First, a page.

Families who are willing to make this investment of time and money stand to benefit from Brown and Lotery’s considerable expertise.












Revisiting advice for daughters striving for leadership posts


The Daughter Also Rises: How Women Advance in Family Business, 2012 Revised Edition
By Anne E. Francis, Ph.D.
B&A Books, Lawrence, Kan., 2012
318 pp. • $25.95

Anne Francis originally published The Daughter Also Rises in 1999, when daughters were just beginning to gain recognition as potential leaders in their families’ businesses. Today, more family business leaders are considering women as successor candidates. In the preface to the book’s new edition, Francis cites the 2007 Mass Mutual American Family Business Survey, in which nearly 60% of the family firms that responded have women in management positions, and some 30% said they would consider a daughter for the top job.

Despite this progress, Francis writes, “Women continue to seek my counsel to learn how to get their father or uncle or whoever is in charge of the business to take them seriously, notice the contributions they make, and invest in their leadership potential.” Her advice is geared toward next-generation female readers with leadership aspirations.

Francis, a Kansan who has a consulting practice with her husband, Jack Fitzpatrick, has revised her book to include citations to works published in the past 12 years. Like the previous edition, this version presents ammunition to counter gender-biased myths (e.g., “motherhood is womanhood”). It offers advice on advancing in the family firm as well as on forming a strong partnership at home with a male significant other. Francis’s book also includes self-assessment “question sets,” pseudonymous examples drawn from her consulting clients and a chapter of helpful tips provided in Q&A format.

In a chapter on balancing home and work life, Francis notes that “having it all” is unrealistic. She suggests an alternative: “Decide to have some of it all,” by defining “what you can and cannot reasonably accomplish.”

The author, who is licensed as a clinical social worker and a marital and family therapist, traces daughters’ relationships with their mothers and fathers from girlhood to womanhood and suggests ways to break free of patterns that may be hindering their success in the business.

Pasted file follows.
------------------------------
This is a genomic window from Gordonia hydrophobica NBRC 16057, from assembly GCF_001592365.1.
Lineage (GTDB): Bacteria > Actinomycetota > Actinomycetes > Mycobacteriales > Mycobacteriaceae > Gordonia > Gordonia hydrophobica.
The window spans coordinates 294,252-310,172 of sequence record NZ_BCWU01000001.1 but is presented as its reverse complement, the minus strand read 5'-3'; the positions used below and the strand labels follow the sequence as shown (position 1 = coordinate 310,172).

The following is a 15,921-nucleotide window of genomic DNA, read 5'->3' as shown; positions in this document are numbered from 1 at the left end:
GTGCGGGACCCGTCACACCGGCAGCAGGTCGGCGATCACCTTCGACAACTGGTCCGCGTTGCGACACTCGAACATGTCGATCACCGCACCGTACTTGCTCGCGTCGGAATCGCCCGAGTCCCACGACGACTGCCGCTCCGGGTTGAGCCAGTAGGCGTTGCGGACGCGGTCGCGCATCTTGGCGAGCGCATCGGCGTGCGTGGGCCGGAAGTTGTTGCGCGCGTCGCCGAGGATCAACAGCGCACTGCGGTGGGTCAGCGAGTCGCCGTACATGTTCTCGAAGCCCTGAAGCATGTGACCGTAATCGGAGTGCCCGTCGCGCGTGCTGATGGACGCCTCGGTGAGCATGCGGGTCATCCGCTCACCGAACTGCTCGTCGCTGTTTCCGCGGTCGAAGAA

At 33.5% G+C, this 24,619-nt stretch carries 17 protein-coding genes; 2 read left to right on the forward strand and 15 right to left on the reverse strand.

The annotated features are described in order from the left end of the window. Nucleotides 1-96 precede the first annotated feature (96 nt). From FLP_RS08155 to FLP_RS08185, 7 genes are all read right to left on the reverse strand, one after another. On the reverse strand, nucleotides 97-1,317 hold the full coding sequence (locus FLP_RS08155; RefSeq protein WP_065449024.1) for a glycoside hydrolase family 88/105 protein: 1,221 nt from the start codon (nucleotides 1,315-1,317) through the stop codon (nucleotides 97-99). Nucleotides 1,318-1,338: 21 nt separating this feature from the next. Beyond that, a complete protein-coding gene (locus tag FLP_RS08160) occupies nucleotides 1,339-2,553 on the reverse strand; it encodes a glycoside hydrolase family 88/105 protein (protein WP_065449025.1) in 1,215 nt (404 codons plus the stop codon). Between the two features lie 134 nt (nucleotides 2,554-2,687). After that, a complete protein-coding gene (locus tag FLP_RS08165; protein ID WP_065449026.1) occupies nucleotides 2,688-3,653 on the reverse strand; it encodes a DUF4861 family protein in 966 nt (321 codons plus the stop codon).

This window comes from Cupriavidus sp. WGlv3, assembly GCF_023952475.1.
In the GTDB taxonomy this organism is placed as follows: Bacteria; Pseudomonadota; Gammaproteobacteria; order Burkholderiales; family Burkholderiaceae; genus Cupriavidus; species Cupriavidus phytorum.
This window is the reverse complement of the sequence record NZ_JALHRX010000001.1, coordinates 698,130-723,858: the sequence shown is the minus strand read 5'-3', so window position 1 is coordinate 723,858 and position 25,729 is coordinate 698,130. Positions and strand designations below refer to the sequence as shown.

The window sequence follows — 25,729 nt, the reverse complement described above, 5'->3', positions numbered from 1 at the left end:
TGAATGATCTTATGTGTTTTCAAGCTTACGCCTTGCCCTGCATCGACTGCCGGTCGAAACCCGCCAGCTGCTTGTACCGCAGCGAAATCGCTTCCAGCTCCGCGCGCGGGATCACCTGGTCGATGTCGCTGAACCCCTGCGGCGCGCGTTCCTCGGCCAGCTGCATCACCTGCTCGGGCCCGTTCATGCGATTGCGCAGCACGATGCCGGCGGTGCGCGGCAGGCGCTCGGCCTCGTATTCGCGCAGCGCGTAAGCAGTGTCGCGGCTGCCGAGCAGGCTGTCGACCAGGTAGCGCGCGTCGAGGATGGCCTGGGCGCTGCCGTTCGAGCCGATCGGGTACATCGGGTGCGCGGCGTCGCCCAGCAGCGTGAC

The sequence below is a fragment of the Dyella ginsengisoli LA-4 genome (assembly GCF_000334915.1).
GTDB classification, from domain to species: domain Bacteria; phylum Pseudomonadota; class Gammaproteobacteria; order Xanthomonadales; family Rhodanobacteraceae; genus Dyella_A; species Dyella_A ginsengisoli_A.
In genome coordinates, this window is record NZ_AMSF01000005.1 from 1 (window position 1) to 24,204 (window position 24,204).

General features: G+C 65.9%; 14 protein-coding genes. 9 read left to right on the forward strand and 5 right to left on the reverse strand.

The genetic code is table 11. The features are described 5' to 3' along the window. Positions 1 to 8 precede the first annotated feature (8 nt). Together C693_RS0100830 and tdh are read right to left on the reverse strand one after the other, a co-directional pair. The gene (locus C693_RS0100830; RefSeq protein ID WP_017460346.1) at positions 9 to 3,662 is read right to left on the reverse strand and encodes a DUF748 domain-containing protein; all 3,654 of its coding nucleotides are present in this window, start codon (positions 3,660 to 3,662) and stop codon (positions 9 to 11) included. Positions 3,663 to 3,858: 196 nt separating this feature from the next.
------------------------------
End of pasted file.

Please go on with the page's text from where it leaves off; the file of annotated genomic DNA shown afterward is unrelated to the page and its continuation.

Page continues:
Francis’s view of opportunities for women in their family firms seems excessively bleak. Her assertion that as of 2011, only one of the 100 oldest family companies has a woman CEO conflicts with Family Business Magazine’s research findings. The “Family Business 100” list of America’s oldest family firms, updated in 2011 (Family Business Agenda 2011), includes at least five companies with female leaders, as well as several others in which women are running the business in partnership with their siblings or husbands, plus a few more in which daughters are their fathers’ likely successors. And there are more such examples in the “FB 100” list of America’s largest family companies.

The Daughter Also Rises does not discuss ways in which women can have significant clout in their family enterprises outside of management. In the past, wives or other female relatives had influence behind the scenes as unsung “chief emotional officers”; today, many women are taking charge as chair of their family council (now widely considered a pivotal role in the family enterprise and, often, one that is compensated). Many daughters who have achieved professional success outside the family firm are contributing to the family enterprise through service on its board of directors.

Although it doesn’t cover the full spectrum of roles a daughter can play in the family business, Francis’s book offers some advice that young women would be wise to heed. “[I]f you want change of the kind that will allow your greatest success in the family business,” she writes, “the change has to begin with you.”











Copyright 2013 by Family Business Magazine. This article may not be posted online or reproduced in any form, including photocopy, without permssion from the publisher. For reprint information, contact bwenger@familybusinessmagazine.com.


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January/February 2013